Assuming that Arteaga wasn’t in danger of infection, her situation wasn’t as physically dire as that of the woman in Idaho –† but that doesn’t discount the extreme emotional cost that accompanied the delay of her medication, one I still remember vividly from my own missed miscarriage. In the days following the diagnosis, I†felt†trapped in a physical limbo — one where your body continues all of the symptoms and trials of a healthy pregnancy even while there is no life growing inside of you at all. One where every moment is an agony, where your body has betrayed you, and there is death inside you that no one will help you remove.

And a pharmacist believed that it was his personal right to force†Arteaga to continue to suffer — all in the name of protecting a “baby” that could never, ever be born.

The Trump White House has made “protecting religious freedom” a cornerstone of its administration, and the far right will use it to get†every advantage they can. Just as†conservatives†are now pushing against “rape exceptions” in abortion bans — claiming that people will pretend they were raped just to access a termination — they’ll†likely†refuse to refill every misoprostal prescription out of fear that patients and doctors are using the medication for clandestine, off-the-record abortions.

And if women who really are miscarrying get hurt in the process? Well, they think it’s all worth it to save a fetus.

Take Action!

Stand with Nicole Arteaga, and sign this Care2 petition†asking†six states to repeal their pharmacist conscious laws.

Creating a Care2 petition is easy. If you have an issue you care deeply about, why not start your own petition? Here are†some guidelines to help you get started†and soon the Care2 community will be signing up to support you.

Photo credit: Thinkstock

76 comments

Paula A
Paula Arias2 months ago

Signed. Thanks.

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Sonia Minwer Barakat Requ
Sonia M2 months ago

S&N;thanks for sharing

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Kelsey S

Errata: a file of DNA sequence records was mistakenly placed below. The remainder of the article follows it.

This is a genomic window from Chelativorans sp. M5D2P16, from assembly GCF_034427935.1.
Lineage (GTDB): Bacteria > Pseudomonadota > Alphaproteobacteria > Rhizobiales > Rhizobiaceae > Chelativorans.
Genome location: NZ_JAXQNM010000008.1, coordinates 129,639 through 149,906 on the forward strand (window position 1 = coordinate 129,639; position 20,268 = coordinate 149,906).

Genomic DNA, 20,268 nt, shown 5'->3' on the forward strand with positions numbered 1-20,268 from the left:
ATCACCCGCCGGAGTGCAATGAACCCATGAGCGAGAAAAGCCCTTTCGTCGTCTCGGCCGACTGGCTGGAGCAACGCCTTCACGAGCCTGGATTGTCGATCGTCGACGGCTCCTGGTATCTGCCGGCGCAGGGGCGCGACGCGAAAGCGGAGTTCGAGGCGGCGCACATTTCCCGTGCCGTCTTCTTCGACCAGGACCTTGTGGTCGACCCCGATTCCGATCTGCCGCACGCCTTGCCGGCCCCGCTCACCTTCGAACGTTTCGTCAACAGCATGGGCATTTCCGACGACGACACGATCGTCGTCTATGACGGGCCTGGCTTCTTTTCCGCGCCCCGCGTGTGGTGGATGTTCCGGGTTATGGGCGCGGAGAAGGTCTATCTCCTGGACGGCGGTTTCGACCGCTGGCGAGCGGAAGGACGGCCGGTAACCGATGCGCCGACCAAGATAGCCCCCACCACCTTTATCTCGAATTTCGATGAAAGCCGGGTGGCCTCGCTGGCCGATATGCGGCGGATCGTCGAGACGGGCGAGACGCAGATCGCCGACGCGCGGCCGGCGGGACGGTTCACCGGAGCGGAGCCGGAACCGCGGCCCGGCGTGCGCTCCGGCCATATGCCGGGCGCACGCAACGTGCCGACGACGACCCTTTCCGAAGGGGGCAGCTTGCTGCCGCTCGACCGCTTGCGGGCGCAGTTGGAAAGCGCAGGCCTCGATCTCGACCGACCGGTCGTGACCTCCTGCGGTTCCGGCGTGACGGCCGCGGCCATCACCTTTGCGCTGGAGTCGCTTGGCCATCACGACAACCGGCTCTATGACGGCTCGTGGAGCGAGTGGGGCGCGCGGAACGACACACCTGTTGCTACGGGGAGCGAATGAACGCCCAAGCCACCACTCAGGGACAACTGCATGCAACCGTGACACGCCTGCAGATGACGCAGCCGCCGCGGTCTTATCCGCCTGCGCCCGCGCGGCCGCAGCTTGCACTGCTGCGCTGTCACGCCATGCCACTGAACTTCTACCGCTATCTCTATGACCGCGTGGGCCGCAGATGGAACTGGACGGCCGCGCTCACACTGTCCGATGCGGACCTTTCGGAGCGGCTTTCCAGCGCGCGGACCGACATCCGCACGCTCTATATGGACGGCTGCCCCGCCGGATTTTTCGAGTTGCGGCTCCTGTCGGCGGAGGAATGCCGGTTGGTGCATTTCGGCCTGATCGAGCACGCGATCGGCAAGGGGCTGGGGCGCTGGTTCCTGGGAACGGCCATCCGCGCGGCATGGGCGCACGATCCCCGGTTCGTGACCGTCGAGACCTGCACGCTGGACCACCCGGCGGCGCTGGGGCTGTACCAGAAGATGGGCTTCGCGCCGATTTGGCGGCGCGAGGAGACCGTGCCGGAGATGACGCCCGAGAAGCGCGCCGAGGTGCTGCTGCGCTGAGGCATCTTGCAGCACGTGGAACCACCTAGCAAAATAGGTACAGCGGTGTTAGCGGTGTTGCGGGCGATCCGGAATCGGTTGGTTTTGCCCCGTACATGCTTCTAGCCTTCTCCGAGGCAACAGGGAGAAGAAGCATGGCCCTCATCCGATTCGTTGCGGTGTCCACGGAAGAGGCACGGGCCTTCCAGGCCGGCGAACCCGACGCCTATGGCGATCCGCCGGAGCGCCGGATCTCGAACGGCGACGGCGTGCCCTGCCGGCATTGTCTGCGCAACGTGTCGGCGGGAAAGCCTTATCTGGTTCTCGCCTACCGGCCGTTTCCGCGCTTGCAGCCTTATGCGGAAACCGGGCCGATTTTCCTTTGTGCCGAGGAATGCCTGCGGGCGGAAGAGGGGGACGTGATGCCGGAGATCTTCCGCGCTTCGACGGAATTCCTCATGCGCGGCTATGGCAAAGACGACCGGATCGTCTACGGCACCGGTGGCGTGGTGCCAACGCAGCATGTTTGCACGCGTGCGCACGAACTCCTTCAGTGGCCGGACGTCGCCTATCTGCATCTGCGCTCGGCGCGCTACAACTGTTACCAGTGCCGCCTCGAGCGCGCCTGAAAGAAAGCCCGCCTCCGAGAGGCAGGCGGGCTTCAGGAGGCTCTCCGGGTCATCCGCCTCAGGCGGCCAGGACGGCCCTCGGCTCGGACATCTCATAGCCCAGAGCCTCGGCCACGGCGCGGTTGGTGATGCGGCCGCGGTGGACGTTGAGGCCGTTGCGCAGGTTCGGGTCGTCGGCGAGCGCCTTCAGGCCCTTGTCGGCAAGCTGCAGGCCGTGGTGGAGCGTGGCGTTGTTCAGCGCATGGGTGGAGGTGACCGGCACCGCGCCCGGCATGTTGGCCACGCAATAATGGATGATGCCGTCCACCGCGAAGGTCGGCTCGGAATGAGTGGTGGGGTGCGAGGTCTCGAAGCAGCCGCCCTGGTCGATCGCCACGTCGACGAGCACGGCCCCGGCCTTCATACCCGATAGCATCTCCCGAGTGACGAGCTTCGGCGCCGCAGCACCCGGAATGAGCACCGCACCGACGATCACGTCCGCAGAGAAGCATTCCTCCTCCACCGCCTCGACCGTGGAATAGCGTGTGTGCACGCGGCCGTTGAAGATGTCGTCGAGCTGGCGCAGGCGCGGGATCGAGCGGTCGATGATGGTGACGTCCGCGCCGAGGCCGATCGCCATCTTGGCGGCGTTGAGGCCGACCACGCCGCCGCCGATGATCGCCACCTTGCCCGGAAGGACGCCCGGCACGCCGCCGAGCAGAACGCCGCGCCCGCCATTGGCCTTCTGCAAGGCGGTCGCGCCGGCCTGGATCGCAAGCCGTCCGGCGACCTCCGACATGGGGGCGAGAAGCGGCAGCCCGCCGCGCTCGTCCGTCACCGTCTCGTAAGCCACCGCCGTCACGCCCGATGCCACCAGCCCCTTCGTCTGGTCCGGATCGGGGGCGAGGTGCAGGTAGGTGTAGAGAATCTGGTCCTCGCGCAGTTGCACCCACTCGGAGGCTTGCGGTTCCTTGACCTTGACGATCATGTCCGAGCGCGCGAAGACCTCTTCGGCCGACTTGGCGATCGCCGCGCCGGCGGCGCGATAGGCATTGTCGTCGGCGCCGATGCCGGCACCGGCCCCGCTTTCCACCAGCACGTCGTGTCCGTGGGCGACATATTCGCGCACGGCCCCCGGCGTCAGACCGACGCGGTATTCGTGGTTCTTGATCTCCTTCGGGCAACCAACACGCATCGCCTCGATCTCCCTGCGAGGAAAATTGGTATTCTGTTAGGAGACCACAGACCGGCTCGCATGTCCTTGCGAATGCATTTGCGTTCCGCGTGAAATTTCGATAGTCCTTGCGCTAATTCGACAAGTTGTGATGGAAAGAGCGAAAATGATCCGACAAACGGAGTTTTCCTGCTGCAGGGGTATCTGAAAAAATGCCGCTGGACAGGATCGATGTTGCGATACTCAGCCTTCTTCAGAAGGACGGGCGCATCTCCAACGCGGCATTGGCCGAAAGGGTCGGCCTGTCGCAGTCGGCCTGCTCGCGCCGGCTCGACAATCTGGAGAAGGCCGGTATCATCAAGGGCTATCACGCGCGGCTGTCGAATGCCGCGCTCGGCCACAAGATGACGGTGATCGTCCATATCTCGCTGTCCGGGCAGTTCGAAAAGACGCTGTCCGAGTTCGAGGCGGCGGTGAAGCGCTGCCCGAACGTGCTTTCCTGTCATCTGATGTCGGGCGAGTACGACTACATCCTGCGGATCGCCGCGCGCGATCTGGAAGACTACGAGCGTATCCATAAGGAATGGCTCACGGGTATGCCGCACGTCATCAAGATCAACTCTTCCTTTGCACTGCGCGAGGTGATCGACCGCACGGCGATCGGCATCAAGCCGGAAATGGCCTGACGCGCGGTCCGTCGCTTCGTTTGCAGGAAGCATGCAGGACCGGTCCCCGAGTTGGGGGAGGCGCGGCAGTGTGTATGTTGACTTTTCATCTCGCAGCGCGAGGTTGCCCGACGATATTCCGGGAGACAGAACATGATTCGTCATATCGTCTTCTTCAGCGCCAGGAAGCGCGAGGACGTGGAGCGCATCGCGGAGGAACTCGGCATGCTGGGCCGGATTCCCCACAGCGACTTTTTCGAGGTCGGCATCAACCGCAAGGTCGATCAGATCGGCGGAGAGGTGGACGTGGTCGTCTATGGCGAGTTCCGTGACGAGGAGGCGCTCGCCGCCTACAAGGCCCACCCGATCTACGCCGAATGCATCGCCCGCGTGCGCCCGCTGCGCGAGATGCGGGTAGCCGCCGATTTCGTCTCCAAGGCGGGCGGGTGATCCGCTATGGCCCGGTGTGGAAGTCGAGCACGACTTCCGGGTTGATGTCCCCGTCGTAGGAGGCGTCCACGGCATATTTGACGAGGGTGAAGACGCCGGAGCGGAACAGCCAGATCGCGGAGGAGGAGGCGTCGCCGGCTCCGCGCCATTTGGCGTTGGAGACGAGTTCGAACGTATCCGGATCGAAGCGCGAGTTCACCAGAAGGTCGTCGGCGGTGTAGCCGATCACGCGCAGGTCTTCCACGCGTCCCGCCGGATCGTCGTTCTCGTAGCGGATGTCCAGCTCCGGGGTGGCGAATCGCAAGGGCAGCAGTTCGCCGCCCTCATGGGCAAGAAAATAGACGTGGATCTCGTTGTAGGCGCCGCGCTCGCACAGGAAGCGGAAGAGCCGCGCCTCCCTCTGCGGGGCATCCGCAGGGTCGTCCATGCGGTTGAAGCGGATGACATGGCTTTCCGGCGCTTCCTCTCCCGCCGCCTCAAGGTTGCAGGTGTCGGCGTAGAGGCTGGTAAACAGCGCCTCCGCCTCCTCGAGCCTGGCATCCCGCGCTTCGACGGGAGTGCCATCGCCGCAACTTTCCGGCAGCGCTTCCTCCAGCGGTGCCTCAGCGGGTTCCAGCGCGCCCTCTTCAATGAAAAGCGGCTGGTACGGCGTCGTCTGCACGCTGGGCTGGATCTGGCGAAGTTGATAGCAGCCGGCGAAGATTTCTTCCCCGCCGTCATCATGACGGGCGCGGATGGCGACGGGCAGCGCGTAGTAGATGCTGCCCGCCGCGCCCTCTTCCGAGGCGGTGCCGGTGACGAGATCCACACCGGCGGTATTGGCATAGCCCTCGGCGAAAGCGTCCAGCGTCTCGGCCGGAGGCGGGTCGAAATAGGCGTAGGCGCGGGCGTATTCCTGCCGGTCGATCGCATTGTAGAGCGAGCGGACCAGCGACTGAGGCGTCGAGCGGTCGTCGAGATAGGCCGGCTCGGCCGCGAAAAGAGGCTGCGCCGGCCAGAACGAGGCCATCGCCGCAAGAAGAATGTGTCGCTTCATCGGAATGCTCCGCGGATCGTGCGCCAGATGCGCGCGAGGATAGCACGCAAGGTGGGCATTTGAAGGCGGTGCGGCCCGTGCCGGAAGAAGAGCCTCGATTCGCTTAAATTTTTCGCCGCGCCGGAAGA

Kelsey S2 months ago

Petition signed.

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Belinda Lang
Belinda Lang2 months ago

Pharmacists should be required to fill any legal and valid prescription for a patient. The only exception should be a prescription that is detrimental to the health of the patient, such as a drug interaction. The patient's healthcare and well-being should come before any healthcare provider's moral beliefs. Any healthcare provider that does not put the patient first is UNWORTHY to be in the healthcare field.

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Elaine W
Elaine W2 months ago

Dr. should be informed to send prescriptions to a different pharmacy and a list of those not approved by Walgreens should be available to customers such as birth control and such. If privacy is violated, I think Walgreens would risk being sued.

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Dr. Jan Hill
Dr. Jan Hill2 months ago

judgment is the enemy of compassion

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Richard A
Richard A2 months ago

Pharmacists were raised to this level with the onset of programs that tie doctors, pharmacies, insurance companies together in order to track prescriptions.

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Mike A.
Mike A.2 months ago

Interesting that gay businesses have refused business of straight people, but that doesn't make the news

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Cindy S
Cindy Smith2 months ago

he should be fired. what a tool

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Janet B
Janet B2 months ago

Thanks